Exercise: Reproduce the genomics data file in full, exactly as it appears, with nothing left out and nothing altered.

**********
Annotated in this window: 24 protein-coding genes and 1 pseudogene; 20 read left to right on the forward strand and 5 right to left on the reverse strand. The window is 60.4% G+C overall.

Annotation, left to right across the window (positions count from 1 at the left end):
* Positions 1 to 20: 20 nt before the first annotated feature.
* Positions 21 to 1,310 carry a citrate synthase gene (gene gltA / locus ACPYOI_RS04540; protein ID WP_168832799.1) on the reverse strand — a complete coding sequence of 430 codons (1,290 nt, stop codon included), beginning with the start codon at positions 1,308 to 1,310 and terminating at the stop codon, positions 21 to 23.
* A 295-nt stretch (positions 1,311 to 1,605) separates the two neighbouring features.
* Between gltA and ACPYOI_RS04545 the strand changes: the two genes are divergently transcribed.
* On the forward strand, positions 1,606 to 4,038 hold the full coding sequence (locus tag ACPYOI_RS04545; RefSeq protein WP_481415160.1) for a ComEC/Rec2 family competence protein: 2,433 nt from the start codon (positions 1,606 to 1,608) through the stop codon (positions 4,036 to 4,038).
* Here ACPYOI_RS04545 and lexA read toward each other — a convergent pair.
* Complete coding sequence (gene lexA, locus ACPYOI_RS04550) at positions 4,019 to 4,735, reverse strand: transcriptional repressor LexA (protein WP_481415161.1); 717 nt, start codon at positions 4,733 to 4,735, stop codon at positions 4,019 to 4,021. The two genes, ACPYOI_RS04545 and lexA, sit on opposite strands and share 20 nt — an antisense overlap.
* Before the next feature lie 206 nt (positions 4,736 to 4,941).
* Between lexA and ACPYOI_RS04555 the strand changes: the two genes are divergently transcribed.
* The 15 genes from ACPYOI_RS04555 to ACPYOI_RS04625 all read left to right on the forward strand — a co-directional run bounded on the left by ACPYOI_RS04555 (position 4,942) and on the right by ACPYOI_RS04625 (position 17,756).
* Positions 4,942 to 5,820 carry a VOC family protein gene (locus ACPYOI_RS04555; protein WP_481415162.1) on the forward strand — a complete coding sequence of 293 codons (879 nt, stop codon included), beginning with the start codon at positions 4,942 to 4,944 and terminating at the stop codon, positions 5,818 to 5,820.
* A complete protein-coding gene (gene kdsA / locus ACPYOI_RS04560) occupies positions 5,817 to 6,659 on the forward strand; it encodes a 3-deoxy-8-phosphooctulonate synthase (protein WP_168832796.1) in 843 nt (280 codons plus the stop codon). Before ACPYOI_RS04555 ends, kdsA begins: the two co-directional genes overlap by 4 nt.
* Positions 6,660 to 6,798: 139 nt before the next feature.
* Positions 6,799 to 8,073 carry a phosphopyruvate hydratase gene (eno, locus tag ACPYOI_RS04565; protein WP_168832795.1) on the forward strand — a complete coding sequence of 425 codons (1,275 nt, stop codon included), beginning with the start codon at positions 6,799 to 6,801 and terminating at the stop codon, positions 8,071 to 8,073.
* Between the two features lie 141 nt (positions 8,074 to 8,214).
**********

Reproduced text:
Annotated in this window: 24 protein-coding genes and 1 pseudogene; 20 read left to right on the forward strand and 5 right to left on the reverse strand. The window is 60.4% G+C overall.

Annotation, left to right across the window (positions count from 1 at the left end):
* Positions 1 to 20: 20 nt before the first annotated feature.
* Positions 21 to 1,310 carry a citrate synthase gene (gene gltA / locus ACPYOI_RS04540; protein ID WP_168832799.1) on the reverse strand — a complete coding sequence of 430 codons (1,290 nt, stop codon included), beginning with the start codon at positions 1,308 to 1,310 and terminating at the stop codon, positions 21 to 23.
* A 295-nt stretch (positions 1,311 to 1,605) separates the two neighbouring features.
* Between gltA and ACPYOI_RS04545 the strand changes: the two genes are divergently transcribed.
* On the forward strand, positions 1,606 to 4,038 hold the full coding sequence (locus tag ACPYOI_RS04545; RefSeq protein WP_481415160.1) for a ComEC/Rec2 family competence protein: 2,433 nt from the start codon (positions 1,606 to 1,608) through the stop codon (positions 4,036 to 4,038).
* Here ACPYOI_RS04545 and lexA read toward each other — a convergent pair.
* Complete coding sequence (gene lexA, locus ACPYOI_RS04550) at positions 4,019 to 4,735, reverse strand: transcriptional repressor LexA (protein WP_481415161.1); 717 nt, start codon at positions 4,733 to 4,735, stop codon at positions 4,019 to 4,021. The two genes, ACPYOI_RS04545 and lexA, sit on opposite strands and share 20 nt — an antisense overlap.
* Before the next feature lie 206 nt (positions 4,736 to 4,941).
* Between lexA and ACPYOI_RS04555 the strand changes: the two genes are divergently transcribed.
* The 15 genes from ACPYOI_RS04555 to ACPYOI_RS04625 all read left to right on the forward strand — a co-directional run bounded on the left by ACPYOI_RS04555 (position 4,942) and on the right by ACPYOI_RS04625 (position 17,756).
* Positions 4,942 to 5,820 carry a VOC family protein gene (locus ACPYOI_RS04555; protein WP_481415162.1) on the forward strand — a complete coding sequence of 293 codons (879 nt, stop codon included), beginning with the start codon at positions 4,942 to 4,944 and terminating at the stop codon, positions 5,818 to 5,820.
* A complete protein-coding gene (gene kdsA / locus ACPYOI_RS04560) occupies positions 5,817 to 6,659 on the forward strand; it encodes a 3-deoxy-8-phosphooctulonate synthase (protein WP_168832796.1) in 843 nt (280 codons plus the stop codon). Before ACPYOI_RS04555 ends, kdsA begins: the two co-directional genes overlap by 4 nt.
* Positions 6,660 to 6,798: 139 nt before the next feature.
* Positions 6,799 to 8,073 carry a phosphopyruvate hydratase gene (eno, locus tag ACPYOI_RS04565; protein WP_168832795.1) on the forward strand — a complete coding sequence of 425 codons (1,275 nt, stop codon included), beginning with the start codon at positions 6,799 to 6,801 and terminating at the stop codon, positions 8,071 to 8,073.
* Between the two features lie 141 nt (positions 8,074 to 8,214).